Christopher Warren Robertson, Jefferies LLC, Research Division - Equity Associate [23]

--------------------------------------------------------------------------------

This is Chris Robertson on for Randy. Congrats on the busy and successful quarter.

So it looks like there's quite a wide variety in terms of the dropdown pipeline in terms of contract expiration dates. I guess given the preference, how long would you expect the next dropdown contract duration be? When you're kind of ranking those possibilities, how would you rank kind of looking at contract expiration date versus the counterparty that the charter is with versus kind of the age and size of the vessel?

--------------------------------------------------------------------------------

Andrew J. Orekar, GasLog Partners LP - CEO & Director [24]

--------------------------------------------------------------------------------

Sure. So I think we're, in a sense, we're spoiled for choice with the extensive dropdown pipeline we have, all of which have contracts greater than 5 years, some going out as far as nearly 10 years. And the counterparties are all of outstanding quality of Shell, Total, Cheniere, Jera, [Adesa] in the coming years.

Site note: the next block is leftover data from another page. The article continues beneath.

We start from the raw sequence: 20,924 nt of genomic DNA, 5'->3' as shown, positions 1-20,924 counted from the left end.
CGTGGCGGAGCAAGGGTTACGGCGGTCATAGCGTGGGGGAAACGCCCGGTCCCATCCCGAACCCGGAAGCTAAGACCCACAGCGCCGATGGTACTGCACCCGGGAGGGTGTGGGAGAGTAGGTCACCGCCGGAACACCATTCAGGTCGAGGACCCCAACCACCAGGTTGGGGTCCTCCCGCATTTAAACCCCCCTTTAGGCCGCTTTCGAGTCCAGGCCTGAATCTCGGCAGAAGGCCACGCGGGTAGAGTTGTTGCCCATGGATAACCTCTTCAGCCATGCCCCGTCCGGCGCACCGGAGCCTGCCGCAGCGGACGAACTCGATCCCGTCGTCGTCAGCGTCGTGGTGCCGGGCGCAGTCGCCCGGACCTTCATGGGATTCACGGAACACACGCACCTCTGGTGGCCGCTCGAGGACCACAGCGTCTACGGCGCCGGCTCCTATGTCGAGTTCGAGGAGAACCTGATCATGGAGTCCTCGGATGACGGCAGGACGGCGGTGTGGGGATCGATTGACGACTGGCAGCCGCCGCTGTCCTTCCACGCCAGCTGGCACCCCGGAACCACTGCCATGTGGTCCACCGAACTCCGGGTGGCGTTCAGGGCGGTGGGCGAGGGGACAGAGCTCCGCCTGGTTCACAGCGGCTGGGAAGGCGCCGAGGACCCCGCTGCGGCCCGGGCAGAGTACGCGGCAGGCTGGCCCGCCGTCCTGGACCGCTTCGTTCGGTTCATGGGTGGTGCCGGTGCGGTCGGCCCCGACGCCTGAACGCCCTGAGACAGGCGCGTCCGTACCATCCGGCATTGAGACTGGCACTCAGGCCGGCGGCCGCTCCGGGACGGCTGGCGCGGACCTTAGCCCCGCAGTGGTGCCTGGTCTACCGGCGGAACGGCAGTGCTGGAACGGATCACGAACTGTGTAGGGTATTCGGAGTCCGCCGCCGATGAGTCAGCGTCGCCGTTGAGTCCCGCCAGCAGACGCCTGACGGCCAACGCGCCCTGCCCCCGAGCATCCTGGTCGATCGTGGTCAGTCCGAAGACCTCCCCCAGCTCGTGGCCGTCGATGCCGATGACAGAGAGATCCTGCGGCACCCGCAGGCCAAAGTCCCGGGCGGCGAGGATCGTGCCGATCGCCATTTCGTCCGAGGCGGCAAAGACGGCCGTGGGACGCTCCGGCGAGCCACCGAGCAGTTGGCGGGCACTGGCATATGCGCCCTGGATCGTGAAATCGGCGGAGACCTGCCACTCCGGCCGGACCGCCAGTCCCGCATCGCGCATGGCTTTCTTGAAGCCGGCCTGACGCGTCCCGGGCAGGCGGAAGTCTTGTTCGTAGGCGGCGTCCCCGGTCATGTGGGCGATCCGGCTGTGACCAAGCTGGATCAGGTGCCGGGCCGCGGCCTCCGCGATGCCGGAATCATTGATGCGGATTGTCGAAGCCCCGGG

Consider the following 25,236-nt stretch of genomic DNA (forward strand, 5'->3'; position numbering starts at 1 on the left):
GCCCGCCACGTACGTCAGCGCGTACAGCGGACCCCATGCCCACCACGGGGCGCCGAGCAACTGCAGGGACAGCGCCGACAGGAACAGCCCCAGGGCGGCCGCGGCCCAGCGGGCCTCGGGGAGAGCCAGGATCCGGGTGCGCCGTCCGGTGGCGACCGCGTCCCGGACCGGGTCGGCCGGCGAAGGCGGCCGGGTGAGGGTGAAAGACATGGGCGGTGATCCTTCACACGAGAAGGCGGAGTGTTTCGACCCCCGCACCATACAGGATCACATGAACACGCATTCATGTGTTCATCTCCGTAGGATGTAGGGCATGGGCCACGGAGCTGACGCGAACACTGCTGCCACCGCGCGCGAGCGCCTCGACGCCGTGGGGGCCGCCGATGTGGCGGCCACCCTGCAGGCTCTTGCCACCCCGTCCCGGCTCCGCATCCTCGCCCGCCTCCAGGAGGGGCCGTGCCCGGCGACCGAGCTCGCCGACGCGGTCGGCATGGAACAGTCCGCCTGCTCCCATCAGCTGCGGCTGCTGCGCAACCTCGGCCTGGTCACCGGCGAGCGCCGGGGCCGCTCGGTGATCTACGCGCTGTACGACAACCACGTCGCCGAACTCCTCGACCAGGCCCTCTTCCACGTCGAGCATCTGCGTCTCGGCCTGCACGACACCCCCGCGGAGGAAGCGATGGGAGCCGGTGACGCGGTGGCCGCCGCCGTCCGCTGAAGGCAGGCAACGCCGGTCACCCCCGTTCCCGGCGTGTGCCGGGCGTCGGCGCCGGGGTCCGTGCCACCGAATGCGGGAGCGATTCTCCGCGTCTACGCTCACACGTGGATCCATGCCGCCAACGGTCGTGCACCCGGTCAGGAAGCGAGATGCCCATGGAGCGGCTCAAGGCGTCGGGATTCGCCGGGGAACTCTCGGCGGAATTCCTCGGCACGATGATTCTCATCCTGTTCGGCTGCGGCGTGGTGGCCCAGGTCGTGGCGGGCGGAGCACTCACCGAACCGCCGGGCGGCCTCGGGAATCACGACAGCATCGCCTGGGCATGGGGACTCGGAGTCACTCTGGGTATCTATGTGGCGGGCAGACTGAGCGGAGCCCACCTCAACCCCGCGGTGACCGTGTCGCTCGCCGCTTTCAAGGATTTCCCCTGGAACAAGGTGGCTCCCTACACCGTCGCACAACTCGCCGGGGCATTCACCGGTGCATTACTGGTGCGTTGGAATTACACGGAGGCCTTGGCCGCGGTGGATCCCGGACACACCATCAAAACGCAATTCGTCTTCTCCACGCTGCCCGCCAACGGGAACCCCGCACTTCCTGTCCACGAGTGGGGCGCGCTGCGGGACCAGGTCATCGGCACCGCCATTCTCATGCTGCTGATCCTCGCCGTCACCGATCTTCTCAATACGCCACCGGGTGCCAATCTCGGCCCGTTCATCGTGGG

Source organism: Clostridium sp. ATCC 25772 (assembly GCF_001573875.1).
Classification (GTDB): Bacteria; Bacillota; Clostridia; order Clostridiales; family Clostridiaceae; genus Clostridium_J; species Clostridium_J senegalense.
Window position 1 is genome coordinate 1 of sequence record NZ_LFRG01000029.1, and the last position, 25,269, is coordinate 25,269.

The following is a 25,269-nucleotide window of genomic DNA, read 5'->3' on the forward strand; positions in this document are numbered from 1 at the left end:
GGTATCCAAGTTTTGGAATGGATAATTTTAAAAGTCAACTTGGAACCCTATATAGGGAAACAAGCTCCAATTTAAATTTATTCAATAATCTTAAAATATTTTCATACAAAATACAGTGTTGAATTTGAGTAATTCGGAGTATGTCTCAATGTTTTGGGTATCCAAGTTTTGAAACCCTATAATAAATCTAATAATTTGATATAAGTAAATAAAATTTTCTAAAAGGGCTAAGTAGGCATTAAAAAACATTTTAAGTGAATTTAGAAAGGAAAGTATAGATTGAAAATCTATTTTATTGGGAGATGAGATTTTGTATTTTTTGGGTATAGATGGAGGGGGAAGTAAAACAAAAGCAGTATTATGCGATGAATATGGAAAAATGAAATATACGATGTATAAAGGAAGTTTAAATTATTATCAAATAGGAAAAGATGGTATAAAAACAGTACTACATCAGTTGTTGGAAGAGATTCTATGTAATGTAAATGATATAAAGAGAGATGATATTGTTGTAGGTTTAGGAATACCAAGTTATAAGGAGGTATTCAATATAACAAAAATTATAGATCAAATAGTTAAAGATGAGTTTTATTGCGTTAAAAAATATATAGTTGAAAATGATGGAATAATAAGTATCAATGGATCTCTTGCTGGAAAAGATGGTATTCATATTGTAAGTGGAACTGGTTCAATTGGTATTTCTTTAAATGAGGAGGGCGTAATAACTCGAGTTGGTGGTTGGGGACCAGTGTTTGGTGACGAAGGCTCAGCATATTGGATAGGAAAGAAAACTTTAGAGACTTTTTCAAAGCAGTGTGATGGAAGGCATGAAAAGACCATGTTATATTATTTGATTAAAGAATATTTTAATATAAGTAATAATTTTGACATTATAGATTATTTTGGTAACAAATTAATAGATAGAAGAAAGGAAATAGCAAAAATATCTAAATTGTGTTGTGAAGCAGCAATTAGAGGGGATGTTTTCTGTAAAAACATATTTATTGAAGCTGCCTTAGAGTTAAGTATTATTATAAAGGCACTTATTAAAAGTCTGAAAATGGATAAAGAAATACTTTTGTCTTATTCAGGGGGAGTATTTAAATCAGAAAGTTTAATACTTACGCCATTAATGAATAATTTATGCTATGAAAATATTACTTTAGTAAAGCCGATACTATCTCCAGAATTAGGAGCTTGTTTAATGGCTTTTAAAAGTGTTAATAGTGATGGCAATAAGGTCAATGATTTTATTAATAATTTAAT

And so they're really all very high-quality options. I think my only comment would really be, we'll continue to drop assets down with at least 5 years or more. Our more recent dropdowns have had quite a bit more than 5 years. And we have several to choose from. We have the good fortune of assuming the debt on the vessels, that Alastair's done a great job arranging, all of which is very low cost. Some vessels have a little bit more, more or less debt than others, which we evaluate as we think about our next dropdown candidates.

And so it's really, the economics of each dropdown are different, but the characteristics of the vessels in terms of their quality counterparties, are quite similar. But I would generally say that we have a history of dropping down vessels, our parent builds a new build and operates it for some number of years, and on the balance, we tend to drop it down and acquire it when it's 2 to 4 years old. There's a few exceptions to that, but as a general rule, that's probably where we'll focus first.